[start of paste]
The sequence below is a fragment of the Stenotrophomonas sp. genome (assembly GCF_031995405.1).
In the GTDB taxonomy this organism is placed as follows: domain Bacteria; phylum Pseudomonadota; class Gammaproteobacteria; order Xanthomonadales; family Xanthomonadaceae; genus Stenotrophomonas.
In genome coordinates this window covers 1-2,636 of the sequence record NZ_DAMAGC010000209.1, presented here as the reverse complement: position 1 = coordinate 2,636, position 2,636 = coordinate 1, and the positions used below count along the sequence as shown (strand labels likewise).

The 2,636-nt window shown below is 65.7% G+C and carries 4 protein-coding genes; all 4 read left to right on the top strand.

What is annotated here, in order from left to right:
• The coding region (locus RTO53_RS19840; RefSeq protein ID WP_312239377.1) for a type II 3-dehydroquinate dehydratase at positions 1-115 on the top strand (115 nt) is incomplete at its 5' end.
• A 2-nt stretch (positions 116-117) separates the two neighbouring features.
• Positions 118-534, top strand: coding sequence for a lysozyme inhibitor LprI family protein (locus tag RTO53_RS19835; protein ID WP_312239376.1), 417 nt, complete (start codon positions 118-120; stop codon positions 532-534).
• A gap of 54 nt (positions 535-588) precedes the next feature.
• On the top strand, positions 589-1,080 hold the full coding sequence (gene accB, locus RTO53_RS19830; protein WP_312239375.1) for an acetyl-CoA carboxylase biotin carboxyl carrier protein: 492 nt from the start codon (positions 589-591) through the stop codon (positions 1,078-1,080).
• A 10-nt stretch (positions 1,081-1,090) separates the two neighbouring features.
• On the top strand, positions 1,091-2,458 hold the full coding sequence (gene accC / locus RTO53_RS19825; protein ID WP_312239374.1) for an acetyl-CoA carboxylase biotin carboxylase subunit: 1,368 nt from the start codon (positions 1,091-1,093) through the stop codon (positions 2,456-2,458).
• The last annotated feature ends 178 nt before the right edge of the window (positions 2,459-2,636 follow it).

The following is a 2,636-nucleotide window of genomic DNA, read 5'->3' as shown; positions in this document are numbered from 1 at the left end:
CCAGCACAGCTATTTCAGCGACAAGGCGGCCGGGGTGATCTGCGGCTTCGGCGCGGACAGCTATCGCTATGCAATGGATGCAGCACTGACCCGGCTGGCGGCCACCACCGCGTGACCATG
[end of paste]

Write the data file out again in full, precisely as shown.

The sequence below is a fragment of the Stenotrophomonas sp. genome (assembly GCF_031995405.1).
In the GTDB taxonomy this organism is placed as follows: domain Bacteria; phylum Pseudomonadota; class Gammaproteobacteria; order Xanthomonadales; family Xanthomonadaceae; genus Stenotrophomonas.
In genome coordinates this window covers 1-2,636 of the sequence record NZ_DAMAGC010000209.1, presented here as the reverse complement: position 1 = coordinate 2,636, position 2,636 = coordinate 1, and the positions used below count along the sequence as shown (strand labels likewise).

The 2,636-nt window shown below is 65.7% G+C and carries 4 protein-coding genes; all 4 read left to right on the top strand.

What is annotated here, in order from left to right:
• The coding region (locus RTO53_RS19840; RefSeq protein ID WP_312239377.1) for a type II 3-dehydroquinate dehydratase at positions 1-115 on the top strand (115 nt) is incomplete at its 5' end.
• A 2-nt stretch (positions 116-117) separates the two neighbouring features.
• Positions 118-534, top strand: coding sequence for a lysozyme inhibitor LprI family protein (locus tag RTO53_RS19835; protein ID WP_312239376.1), 417 nt, complete (start codon positions 118-120; stop codon positions 532-534).
• A gap of 54 nt (positions 535-588) precedes the next feature.
• On the top strand, positions 589-1,080 hold the full coding sequence (gene accB, locus RTO53_RS19830; protein WP_312239375.1) for an acetyl-CoA carboxylase biotin carboxyl carrier protein: 492 nt from the start codon (positions 589-591) through the stop codon (positions 1,078-1,080).
• A 10-nt stretch (positions 1,081-1,090) separates the two neighbouring features.
• On the top strand, positions 1,091-2,458 hold the full coding sequence (gene accC / locus RTO53_RS19825; protein ID WP_312239374.1) for an acetyl-CoA carboxylase biotin carboxylase subunit: 1,368 nt from the start codon (positions 1,091-1,093) through the stop codon (positions 2,456-2,458).
• The last annotated feature ends 178 nt before the right edge of the window (positions 2,459-2,636 follow it).

The following is a 2,636-nucleotide window of genomic DNA, read 5'->3' as shown; positions in this document are numbered from 1 at the left end:
CCAGCACAGCTATTTCAGCGACAAGGCGGCCGGGGTGATCTGCGGCTTCGGCGCGGACAGCTATCGCTATGCAATGGATGCAGCACTGACCCGGCTGGCGGCCACCACCGCGTGACCATG